Lincoln have a shot at shocking Arsenal in the FA Cup: Here's how they do it
Surely, Saturday's match will be a step too far for Lincoln City. The first nonleague club to reach the quarterfinals of the FA Cup since 1914, facing the mighty Arsenal, on their own turf, four divisions and 87 league places between them.
In the dugouts, a former PE teacher full of youthful exuberance in his first year of full-time management, faces an old warhorse, Arsene Wenger, wounded but still standing, a man for whom defeat would surely herald the end. Lincoln know Arsenal are hurting, that anger is brewing. And if we know anything about this Lincoln side, it is that they will go to the Emirates believing that they can cause the greatest upset in FA Cup history on Saturday.
Could it happen? Here is how maybe, just maybe, it can be done.
1. Inspiration vs. exhaustion
Lincoln's manager, Danny Cowley, and his brother and assistant, Nicky, who, until last summer were both teaching PE at FitzWimarc School in Essex by day and coaching National League Braintree Town by night, are making quite a name for themselves. The pair are already being tipped to go on to bigger things.
Engaging and friendly, their unwavering positivity is an anomaly in football but in return, their players approach each challenge set before them with the disciplined and adventurous spirit they request. The Cowleys appear to have the rare but priceless commodity of being able to draw every last sinew of effort and commitment from those under their watch, making their players want to play for them.
Those basic human traits are very powerful and they will be needed more than ever on Saturday. Contrast that spirit with the performances of Arsenal's players for Arsene Wenger recently and it is safe to say that the teams will enter the game with very different mindsets.
2. Make it a battle
Even before the demolition at the hands of Bayern Munich in the Champions League, one thing Arsenal have not been renowned for is their heart for a fight. Against Burnley in the last round, a team regarded as having anything but a soft centre, Lincoln flew out of the traps (and flew into a few early challenges, too) unsettling the Premier League side and letting them know that it wouldn't be a comfortable afternoon.
Lincoln striker Matt Rhead worked in a JCB factory for 10 years but has been troubling centre-halves in lower-league football with his considerable stature for years. Physicality knows no level and he will offer a test to Arsenal's defenders unlike any they are used to in the Premier League. Alan Power and Alex Woodyard in midfield will harry and harass; Lincoln will need to rattle Arsenal at every opportunity.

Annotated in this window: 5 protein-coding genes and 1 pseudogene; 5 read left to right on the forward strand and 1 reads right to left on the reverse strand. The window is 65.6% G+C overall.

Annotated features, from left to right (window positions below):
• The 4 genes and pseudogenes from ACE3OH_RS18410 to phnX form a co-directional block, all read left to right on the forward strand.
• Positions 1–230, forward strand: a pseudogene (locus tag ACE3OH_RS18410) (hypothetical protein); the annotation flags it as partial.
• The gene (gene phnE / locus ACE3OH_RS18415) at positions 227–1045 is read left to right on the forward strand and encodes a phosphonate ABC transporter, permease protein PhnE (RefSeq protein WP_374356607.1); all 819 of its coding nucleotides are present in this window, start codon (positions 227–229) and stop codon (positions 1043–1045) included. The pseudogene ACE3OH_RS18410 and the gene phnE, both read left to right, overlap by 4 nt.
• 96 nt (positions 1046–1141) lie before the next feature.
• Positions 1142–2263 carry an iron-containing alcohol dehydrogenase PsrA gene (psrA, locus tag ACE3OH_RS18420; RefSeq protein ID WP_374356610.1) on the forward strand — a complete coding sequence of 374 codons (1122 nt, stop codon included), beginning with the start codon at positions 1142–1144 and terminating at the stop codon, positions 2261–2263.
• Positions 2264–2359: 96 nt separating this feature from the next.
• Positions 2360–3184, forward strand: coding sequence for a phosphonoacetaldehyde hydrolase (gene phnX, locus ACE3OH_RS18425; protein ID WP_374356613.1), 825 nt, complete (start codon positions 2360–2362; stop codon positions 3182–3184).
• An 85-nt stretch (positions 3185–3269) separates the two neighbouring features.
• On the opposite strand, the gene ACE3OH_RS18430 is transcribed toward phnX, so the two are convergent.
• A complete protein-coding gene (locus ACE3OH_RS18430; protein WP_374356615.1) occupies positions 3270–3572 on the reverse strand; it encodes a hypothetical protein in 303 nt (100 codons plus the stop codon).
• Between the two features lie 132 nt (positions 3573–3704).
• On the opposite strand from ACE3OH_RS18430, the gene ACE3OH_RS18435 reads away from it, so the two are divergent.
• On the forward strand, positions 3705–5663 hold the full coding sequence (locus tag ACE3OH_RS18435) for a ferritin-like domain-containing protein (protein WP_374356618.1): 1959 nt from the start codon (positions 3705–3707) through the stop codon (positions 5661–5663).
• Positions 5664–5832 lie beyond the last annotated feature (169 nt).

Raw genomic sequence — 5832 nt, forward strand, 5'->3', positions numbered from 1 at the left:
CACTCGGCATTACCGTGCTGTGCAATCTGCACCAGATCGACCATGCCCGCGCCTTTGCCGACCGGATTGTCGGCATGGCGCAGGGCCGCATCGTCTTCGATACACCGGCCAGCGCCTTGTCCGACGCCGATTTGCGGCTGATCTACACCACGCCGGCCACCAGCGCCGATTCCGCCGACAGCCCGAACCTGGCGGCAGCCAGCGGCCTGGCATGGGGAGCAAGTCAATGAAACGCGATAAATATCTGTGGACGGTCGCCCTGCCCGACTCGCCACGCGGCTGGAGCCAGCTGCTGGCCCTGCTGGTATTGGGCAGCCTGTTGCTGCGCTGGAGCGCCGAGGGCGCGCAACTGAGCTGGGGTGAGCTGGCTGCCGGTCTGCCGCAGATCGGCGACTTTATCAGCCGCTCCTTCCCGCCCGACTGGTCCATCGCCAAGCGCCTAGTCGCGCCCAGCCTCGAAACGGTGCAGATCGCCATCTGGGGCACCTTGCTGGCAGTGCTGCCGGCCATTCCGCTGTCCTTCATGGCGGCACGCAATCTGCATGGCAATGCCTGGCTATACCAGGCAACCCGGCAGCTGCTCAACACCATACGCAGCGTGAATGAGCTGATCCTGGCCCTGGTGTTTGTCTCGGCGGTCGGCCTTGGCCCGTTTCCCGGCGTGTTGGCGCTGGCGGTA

3. Use the counterattack
In all likelihood, Lincoln won't have very much of the ball. They'll be compact, organised and stubborn as they have been thus far, applying pressure when they can but only in the right areas of the pitch. Their biggest threat when in possession, however, is their speed.
Goals against Ipswich and Brighton in the third and fourth rounds came from deadly breaks; Nathan Arnold, a winger who earns a little extra money as a barber on his days off, scored the winner against Ipswich and set up another against Brighton in a fleet-footed counterattack. His blistering pace and eye for a spectacular goal means he is a handful for any defender on his day.
Rhead is the focal point, though. He holds the ball up and brings the supporting cast of Arnold, striker Jack Muldoon and winger Terry Hawkridge into the game, all of whom offer a threat with their direct and willing running.
4. The book of set-plays
During an interview with the Cowleys earlier this season, they took me through a folder full of original and inventive set-plays. They're meticulous in their preparation for every game, making use of all the stats and analysis tools that clubs at the top level deploy. But they also spend hours on end working on set-plays, making use of their broad knowledge having taught other sports.
"Game calls," such as those used in rugby and basketball, are trigger words they use to prompt a particular set-play from their playbook. In training they drill the routines into the players, shouting out game calls (cluster, stagger and shoehorn, to name a few) from a varied and evolving selection. It is no surprise, perhaps, that central defenders Luke Waterfall and Sean Raggett have 13 goals between them this season.
That duo made the difference against Burnley at Turf Moor. A deep corner in the 89th minute was met by Waterfall, who had peeled away and evaded his marker. He headed the ball back across goal for Raggett, who knew just where it would be. That goal took put Lincoln in the quarterfinal and they will have more up their sleeve on Saturday, I'm sure.
5. It's truly a once in a lifetime shot
Walking out in front of 60,000 people on such a stage will be the career highlight for every single Lincoln player. The thrill of being involved in games of such magnitude, where even the surroundings are a fantastical novelty, gets the adrenaline surging like never before.
Before playing at Wembley in playoff and cup finals, teams are given a tour of the stadium the day before the game. You take your photos on the pitch like tourists, in the luxury of the vast changing rooms, with your shirt hanging proudly on your peg. You pause to absorb the surroundings before shutting that door in your mind until after the final whistle has blown the following day. It would not surprise me if Lincoln did something similar, arriving early to familiarise themselves with their unlikely surroundings.
Then it's mind on the game. And maybe, just maybe...
Gregor is a former professional footballer who played over 300 games in the English Football League. Twitter: @GregorRoberts0n.